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Homeowners Associations

September 29, 1994
Re "Homeowners Groups a Love-Hate Affair" (Sept. 19): I read your informative article with great interest. Members of the board run for election often unopposed. Most residents are apathetic and do not attend meetings unless they have a personal agenda. More often than not, the directors are untalented. In our case, our reserves are too low (28%) and maintenance is less than minimum. We have unchecked termite infestation and many of our roofs leak. When I questioned our reserves, insurance and code violations, I was booed and denounced as a troublemaker.
April 13, 2014 | By Donie Vanitzian
Question: Thinking this would be cost-effective housing, I bought a condo in the Riverside County area. Since then I've asked the board to repair my unit's balcony railing numerous times to no avail. Six years later, I received a notification that the balconies on all 96 units must be repaired, costing each owner more than $3,000. I have no say in the way things are done around here. This homeowner association has wasted thousands of dollars on repeated cosmetic primping like painting, parking lot slurry seal, landscape and more.
January 16, 2011 | By Stephen Glassman and Donie Vanitzian
Question: I'm an owner and board director for my homeowners association of less than 25 units. For four years our association has been fighting ? to the tune of thousands of dollars per month in attorney fees ? over ongoing nonsense. Although it's wise to have association documents kept up to date, I didn't intend to spend four years of my life copying documents and meeting with lawyers. I believe that small associations like ours should be able to opt out of complying with California's Davis-Stirling Act. The legislature just seems to keep making these laws more complicated, time-consuming and expensive to comply with.
April 7, 2014 | By Patrick McGreevy
SACRAMENTO -- The state Senate took action to protect condominium and mobile home owners from fines from their homeowners associations for not maintaining yards at times when they face government water conservation orders because of a drought. State Sen. Jim Nielsen (R-Gerber) said his urgency measure is needed because some residents of common-interest developments face conflicting mandates when the governor has declared a drought. "It gives some comfort to the homeowners in homeowners associations right now who might be subjected to this double penalty," Nielsen told his colleagues.
December 12, 2010 | By Stephen Glassman and Donie Vanitzian
Question: I live in a town house with a tennis court. Children also live here and use the courts to run around in and underneath the nets, treating it as a playground. These children do not play tennis and they are not accompanied by adults. I complained to the board but was informed there is a new California law that prohibits discrimination against children. I am not discriminating against them, I just don't want damage done to the court or complex, whether caused by an adult or a child.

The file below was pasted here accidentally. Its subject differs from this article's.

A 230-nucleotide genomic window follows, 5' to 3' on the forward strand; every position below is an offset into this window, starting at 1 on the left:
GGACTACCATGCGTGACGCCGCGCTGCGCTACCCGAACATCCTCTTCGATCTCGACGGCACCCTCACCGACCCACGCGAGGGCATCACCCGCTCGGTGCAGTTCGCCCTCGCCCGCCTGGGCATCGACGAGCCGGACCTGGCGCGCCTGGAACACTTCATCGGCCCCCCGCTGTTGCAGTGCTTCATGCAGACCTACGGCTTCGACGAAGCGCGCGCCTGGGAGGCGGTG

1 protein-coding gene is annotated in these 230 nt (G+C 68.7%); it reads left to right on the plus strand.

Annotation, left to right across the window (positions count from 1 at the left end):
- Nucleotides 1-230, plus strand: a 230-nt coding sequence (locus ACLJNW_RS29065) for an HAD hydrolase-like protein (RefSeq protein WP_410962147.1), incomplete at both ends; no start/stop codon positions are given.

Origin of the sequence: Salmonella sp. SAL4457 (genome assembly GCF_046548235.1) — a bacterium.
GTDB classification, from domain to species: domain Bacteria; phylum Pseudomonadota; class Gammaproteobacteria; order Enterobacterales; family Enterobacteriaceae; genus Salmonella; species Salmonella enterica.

July 15, 1997
A new homeowner association in Boyle Heights elected officers Saturday, making it one of the first residents groups on the Eastside. The Boyle Heights Resident Homeowners Assn. began meeting about two months ago to participate in decisions about the neighborhood. About 60 families have joined, and organizers said they hope to involve hundreds of people.
A four-year dispute over tall trees and blocked ocean views has escalated into a mini-war in an affluent neighborhood here after 200 eucalyptus trees were abruptly cut down this week by the local homeowners association. Sheriff's deputies responded Tuesday and Wednesday to reports of unrest in the 151-home Potomac Landing community, where tree crews say they were threatened with a shotgun, shoves were exchanged, and members of the Potomac Landing Homeowners Assn.
February 18, 2004 | Daniel Yi, Times Staff Writer
Prompted by reports of families losing their homes over as little as $120 in unpaid fees, a state Senate committee on Tuesday began hearing testimony on alleged foreclosure abuses by homeowners associations. The private neighborhood groups regulate everything from how homeowners paint their houses to what ornaments they put on their front lawns.
April 3, 2006 | Daniel Yi, Times Staff Writer
When police found 78-year-old Lucy DeAbreu in her Dana Point condominium, her face had been pummeled so badly that she couldn't speak clearly. The petite widow had to slowly spell the name of her attacker: M-I-N-E-O. Charles Mineo and DeAbreu were neighbors in a tidy ocean-view complex favored by retirees and weekend sojourners. Mineo, a 47-year-old accountant, was angry at his homeowners association because it had penalized him for an unauthorized addition to his unit.
February 26, 1995 | KAREN E. KLEIN, SPECIAL TO THE TIMES; Klein is a Monrovia free - lance writer. and
For 14 years, Sam Dolnick owned a home in a Chicago suburb. He cleaned the rain gutters, mowed the lawn and fixed the plumbing. For the past 16 years, Dolnick has lived in a condominium in the San Diego suburb of La Mesa. He leaves the lawn, the roof and the routine maintenance to professionals. "I love taking walks around the complex and looking at the green space and realizing I don't have to mow all that grass," the 75-year-old retired educator said. "It's a great way to live."